Sean Miller exits Tucson with one remarkable statistic: He is almost certainly the highest-paid state employee in Arizona history. He was paid more than $30 million to coach Arizona’s basketball team for 12 seasons.
No university president, no university-employed surgeon, no governor in this state has ever been compensated with such an accumulation of wealth.
Miller reigned like a king. Untouchable, disconnected, as if he built a moat around McKale Center. He flew in private jets. Limited his relationships to the school’s mega-donors. Public appearances? Few and very far between. An introvert of the highest level, Miller’s self-imposed prison was walking through the world all alone.
As the Eagles sing, “You better let somebody love you before it’s too late.” UA fans loved their basketball program more than Miller loved them back.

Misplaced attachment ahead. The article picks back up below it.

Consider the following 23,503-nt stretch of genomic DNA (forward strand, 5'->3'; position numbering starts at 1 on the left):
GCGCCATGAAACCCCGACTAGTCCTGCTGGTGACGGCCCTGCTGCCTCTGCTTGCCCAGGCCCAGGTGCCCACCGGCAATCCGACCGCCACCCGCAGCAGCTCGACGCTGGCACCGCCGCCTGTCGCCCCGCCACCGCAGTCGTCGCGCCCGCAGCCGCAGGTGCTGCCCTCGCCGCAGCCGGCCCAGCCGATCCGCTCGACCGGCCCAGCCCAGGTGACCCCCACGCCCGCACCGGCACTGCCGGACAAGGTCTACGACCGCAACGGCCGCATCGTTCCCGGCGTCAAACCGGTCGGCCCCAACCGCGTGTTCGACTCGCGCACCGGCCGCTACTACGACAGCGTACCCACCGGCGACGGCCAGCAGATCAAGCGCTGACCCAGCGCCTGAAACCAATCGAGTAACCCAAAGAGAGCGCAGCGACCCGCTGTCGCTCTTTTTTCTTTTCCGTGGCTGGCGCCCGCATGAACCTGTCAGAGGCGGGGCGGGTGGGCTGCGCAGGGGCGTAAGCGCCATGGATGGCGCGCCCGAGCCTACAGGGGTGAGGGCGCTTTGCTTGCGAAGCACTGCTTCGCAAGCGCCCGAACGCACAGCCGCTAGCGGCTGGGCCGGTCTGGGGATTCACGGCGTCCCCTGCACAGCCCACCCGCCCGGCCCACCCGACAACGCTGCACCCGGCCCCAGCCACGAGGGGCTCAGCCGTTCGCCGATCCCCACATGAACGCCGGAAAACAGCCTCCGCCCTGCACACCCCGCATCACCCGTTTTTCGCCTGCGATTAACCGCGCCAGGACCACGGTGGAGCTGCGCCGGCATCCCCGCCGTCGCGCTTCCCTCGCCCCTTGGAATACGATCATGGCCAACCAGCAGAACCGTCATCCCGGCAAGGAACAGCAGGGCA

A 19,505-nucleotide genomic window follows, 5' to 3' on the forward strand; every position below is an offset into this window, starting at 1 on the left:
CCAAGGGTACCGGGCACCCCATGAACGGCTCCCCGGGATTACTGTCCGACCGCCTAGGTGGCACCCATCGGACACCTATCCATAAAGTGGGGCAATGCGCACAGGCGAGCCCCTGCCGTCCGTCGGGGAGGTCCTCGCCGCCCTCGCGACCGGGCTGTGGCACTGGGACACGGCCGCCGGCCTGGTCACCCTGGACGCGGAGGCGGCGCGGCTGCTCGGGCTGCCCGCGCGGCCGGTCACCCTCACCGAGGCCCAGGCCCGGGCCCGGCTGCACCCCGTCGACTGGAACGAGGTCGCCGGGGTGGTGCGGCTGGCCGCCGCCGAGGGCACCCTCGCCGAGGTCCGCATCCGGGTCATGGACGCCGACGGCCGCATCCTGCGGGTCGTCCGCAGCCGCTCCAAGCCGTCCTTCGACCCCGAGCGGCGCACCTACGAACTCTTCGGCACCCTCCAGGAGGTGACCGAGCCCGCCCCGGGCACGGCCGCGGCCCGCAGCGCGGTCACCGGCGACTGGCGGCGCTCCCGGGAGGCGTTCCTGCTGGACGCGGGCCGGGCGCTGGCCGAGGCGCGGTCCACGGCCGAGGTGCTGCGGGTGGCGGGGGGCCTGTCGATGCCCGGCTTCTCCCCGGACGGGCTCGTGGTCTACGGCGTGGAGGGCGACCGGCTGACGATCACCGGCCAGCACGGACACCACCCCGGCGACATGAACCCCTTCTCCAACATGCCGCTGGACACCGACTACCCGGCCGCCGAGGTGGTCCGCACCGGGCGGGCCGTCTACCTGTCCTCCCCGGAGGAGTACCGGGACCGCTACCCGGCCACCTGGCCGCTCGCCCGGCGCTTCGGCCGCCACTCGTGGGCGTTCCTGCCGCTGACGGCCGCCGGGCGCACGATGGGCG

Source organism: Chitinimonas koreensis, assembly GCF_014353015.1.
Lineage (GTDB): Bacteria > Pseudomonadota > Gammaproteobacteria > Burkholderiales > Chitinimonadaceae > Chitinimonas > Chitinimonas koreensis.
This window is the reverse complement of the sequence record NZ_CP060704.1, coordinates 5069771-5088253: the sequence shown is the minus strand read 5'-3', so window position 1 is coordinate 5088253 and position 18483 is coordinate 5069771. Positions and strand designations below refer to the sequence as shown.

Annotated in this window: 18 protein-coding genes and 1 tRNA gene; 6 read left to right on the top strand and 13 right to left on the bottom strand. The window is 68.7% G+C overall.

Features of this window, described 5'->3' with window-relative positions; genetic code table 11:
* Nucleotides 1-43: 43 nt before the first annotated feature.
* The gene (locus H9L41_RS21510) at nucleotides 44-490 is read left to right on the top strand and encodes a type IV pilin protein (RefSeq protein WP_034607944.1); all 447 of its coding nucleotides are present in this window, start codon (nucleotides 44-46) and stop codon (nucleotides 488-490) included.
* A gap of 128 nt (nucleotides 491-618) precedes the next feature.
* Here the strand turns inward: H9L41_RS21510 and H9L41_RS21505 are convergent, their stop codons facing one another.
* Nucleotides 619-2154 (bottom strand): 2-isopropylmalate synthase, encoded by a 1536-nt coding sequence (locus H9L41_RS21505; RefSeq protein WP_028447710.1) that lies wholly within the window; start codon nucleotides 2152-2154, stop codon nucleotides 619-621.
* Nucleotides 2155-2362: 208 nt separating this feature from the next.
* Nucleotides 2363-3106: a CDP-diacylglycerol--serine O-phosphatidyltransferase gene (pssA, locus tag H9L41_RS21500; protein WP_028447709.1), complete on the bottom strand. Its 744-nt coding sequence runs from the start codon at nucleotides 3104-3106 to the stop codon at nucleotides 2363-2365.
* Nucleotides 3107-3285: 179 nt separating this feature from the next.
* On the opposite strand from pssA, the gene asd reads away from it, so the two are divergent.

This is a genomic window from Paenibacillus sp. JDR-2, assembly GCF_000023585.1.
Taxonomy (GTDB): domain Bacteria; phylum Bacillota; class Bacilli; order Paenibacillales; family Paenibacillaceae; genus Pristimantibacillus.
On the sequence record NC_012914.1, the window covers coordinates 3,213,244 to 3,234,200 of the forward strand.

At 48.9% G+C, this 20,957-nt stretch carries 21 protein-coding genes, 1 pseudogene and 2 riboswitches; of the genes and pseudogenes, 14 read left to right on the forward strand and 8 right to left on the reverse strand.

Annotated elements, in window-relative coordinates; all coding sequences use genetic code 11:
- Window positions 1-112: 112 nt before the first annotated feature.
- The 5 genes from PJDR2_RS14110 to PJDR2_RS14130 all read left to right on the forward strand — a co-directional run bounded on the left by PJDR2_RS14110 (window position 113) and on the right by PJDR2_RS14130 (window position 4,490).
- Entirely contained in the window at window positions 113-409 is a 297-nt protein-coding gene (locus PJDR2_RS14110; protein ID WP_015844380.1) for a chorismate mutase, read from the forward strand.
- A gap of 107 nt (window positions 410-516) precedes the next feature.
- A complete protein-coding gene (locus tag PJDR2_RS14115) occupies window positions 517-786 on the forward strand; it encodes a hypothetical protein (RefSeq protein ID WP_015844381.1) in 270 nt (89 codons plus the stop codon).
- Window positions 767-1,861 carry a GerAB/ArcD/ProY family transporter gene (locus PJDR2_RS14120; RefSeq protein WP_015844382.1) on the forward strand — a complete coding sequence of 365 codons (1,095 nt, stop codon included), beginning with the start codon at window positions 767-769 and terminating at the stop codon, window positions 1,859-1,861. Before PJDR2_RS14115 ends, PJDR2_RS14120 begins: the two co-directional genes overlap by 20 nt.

If Miller enjoyed his time at Arizona, it rarely showed. Dour. Grumpy. Quick to anger. In a 2016 home game against Oregon, a TV microphone captured audio of Miller calling center Kaleb Tarczewski a vile name.
Two nights later, after a win over Oregon State, I asked Miller if he regretted humiliating Tarczewski. It was an if-looks-could-kill moment
“I don’t care what it’s perceived like,” he said. He later added: “This type of environment isn’t for everybody.”